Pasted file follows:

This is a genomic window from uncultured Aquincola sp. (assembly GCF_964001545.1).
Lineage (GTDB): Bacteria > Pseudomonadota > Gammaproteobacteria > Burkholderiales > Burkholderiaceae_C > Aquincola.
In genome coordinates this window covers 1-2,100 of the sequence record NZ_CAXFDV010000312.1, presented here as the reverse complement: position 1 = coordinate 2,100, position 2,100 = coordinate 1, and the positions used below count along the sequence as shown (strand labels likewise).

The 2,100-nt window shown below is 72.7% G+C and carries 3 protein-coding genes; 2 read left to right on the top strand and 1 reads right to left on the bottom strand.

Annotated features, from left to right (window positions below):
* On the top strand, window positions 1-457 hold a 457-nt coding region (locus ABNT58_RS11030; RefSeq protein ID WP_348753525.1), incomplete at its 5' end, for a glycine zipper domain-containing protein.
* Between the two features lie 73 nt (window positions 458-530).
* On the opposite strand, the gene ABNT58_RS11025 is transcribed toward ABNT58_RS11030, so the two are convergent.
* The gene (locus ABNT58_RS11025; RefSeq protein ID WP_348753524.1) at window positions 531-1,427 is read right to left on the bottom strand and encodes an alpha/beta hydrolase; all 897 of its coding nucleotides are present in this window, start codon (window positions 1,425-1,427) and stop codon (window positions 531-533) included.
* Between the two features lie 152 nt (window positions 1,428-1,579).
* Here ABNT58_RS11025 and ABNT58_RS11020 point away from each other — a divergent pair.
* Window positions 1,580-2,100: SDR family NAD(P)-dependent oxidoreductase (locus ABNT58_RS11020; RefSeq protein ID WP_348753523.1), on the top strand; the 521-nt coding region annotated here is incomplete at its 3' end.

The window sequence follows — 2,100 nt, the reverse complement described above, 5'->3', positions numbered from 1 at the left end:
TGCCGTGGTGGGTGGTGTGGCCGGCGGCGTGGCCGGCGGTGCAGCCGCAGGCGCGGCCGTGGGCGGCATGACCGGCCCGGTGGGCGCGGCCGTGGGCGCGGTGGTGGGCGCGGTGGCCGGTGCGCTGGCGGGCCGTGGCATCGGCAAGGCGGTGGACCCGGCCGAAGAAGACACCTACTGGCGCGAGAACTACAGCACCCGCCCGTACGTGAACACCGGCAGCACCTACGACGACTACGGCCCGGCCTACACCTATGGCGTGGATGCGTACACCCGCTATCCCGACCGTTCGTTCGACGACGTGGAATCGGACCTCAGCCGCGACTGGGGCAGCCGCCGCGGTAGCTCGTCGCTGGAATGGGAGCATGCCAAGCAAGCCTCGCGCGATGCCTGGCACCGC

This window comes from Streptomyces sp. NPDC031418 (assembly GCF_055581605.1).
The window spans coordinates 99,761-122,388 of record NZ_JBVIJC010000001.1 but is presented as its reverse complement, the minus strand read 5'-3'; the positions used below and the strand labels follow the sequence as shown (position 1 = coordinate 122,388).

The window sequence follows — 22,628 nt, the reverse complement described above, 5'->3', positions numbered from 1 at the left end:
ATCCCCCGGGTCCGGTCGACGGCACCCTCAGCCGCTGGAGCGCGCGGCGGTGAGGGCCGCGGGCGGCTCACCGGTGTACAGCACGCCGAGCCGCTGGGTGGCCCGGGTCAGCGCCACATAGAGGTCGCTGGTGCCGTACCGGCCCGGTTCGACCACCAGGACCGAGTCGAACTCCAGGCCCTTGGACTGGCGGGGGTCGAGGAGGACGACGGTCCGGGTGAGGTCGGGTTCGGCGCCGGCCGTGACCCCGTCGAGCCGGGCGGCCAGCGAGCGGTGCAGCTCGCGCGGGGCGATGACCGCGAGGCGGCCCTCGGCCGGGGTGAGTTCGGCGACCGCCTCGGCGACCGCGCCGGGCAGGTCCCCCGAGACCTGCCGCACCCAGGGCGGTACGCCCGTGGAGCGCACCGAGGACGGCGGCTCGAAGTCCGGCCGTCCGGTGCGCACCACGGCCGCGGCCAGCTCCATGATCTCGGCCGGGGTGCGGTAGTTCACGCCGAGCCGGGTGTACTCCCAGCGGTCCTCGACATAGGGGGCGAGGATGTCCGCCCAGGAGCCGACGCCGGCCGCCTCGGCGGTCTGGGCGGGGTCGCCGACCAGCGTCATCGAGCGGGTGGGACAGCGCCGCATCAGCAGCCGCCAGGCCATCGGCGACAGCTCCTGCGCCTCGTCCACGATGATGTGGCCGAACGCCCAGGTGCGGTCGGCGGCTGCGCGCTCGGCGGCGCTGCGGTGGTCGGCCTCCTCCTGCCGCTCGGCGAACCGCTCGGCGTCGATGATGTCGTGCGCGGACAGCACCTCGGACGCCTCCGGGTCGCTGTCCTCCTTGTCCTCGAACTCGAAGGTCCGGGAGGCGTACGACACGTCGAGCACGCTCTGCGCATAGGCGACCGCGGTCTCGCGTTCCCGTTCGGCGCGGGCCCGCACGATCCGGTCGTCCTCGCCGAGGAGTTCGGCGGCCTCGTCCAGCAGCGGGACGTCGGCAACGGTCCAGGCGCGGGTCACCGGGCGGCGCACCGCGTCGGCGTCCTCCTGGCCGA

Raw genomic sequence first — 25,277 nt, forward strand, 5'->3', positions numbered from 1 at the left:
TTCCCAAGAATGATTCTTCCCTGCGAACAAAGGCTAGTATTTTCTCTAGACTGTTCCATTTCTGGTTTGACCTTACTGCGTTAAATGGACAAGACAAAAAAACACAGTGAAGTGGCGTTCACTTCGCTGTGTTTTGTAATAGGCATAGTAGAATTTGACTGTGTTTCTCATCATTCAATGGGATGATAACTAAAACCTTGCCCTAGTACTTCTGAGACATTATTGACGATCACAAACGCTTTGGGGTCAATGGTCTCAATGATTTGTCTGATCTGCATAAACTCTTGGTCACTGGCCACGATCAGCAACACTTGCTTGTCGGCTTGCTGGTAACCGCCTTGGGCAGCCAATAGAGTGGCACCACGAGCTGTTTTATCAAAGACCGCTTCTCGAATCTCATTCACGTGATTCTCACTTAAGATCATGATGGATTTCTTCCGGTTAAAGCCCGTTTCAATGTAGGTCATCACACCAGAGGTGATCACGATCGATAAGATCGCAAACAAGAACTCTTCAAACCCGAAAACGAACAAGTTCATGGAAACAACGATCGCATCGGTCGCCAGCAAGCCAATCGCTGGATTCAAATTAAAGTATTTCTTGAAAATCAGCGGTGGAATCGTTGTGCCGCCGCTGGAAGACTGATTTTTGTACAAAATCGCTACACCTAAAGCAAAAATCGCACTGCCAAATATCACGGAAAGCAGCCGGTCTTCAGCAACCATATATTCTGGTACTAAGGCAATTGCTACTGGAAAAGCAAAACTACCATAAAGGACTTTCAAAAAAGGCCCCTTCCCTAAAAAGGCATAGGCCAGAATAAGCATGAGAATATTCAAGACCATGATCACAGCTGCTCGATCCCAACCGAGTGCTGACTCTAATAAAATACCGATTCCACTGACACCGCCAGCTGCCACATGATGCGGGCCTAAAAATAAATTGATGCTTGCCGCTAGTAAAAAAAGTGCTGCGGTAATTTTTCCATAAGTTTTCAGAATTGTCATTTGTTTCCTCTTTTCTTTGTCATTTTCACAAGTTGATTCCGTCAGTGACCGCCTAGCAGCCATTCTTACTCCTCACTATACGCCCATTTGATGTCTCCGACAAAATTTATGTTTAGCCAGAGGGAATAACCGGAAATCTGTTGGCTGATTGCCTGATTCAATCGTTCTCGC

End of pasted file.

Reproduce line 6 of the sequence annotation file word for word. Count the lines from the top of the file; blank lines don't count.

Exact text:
* On the top strand, window positions 1-457 hold a 457-nt coding region (locus ABNT58_RS11030; RefSeq protein ID WP_348753525.1), incomplete at its 5' end, for a glycine zipper domain-containing protein.